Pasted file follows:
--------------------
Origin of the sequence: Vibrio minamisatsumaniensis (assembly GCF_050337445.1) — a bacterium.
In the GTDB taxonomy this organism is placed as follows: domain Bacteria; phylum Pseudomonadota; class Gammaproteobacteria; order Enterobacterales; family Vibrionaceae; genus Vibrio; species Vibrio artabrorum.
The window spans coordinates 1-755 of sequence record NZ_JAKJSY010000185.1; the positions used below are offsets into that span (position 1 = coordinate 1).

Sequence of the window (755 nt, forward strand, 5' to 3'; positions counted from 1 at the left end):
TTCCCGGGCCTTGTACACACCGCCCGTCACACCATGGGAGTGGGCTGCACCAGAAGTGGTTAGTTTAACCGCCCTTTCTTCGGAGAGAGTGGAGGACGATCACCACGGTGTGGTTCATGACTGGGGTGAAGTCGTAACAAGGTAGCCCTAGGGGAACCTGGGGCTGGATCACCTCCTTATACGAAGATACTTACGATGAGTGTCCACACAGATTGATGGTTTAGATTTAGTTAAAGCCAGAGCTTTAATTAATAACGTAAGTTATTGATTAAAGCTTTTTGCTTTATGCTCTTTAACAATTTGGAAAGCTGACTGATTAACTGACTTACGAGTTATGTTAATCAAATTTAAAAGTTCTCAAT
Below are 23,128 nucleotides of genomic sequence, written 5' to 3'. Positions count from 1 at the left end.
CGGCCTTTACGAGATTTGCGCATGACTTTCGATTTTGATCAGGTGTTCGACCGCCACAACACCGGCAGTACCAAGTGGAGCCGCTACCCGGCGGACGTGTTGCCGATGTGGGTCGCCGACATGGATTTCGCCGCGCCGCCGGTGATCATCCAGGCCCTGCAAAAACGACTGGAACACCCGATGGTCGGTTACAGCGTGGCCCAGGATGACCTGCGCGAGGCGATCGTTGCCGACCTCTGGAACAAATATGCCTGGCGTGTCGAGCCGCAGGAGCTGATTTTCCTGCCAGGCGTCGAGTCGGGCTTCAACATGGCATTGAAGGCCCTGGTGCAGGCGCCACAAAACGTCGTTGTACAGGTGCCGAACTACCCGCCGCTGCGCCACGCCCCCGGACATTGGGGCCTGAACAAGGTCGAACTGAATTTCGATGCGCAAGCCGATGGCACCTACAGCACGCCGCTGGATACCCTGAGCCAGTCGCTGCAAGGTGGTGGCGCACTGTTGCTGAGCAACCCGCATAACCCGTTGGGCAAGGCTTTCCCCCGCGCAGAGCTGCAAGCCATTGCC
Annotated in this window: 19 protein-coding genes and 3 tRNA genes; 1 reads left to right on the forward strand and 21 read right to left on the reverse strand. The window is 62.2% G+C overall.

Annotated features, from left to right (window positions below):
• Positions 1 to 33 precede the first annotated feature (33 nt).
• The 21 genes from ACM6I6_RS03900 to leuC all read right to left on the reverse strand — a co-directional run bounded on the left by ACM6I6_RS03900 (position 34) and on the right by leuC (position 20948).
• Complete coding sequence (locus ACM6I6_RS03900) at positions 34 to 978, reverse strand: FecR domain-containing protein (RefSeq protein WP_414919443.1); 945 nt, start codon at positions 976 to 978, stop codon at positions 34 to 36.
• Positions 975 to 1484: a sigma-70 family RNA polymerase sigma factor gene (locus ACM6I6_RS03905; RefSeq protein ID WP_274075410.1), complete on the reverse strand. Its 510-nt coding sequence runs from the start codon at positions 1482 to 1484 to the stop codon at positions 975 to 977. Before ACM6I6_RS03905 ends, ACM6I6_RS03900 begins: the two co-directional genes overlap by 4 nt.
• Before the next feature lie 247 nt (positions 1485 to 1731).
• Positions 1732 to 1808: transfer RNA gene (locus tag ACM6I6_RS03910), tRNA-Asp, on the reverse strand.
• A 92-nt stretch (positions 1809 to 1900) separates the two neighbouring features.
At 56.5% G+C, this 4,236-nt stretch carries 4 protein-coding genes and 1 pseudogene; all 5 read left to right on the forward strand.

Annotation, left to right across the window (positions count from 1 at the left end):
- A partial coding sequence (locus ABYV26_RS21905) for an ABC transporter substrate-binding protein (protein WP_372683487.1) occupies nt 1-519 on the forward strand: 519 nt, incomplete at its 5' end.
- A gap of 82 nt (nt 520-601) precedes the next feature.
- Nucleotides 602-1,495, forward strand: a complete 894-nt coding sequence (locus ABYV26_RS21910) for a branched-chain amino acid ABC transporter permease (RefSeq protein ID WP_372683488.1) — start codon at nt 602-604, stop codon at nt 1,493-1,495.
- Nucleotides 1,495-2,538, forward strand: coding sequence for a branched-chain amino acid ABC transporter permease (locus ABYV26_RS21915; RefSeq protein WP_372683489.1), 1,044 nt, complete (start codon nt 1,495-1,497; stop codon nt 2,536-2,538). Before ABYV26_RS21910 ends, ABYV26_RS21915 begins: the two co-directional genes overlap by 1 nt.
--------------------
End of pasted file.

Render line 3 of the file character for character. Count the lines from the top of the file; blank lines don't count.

The window spans coordinates 1-755 of sequence record NZ_JAKJSY010000185.1; the positions used below are offsets into that span (position 1 = coordinate 1).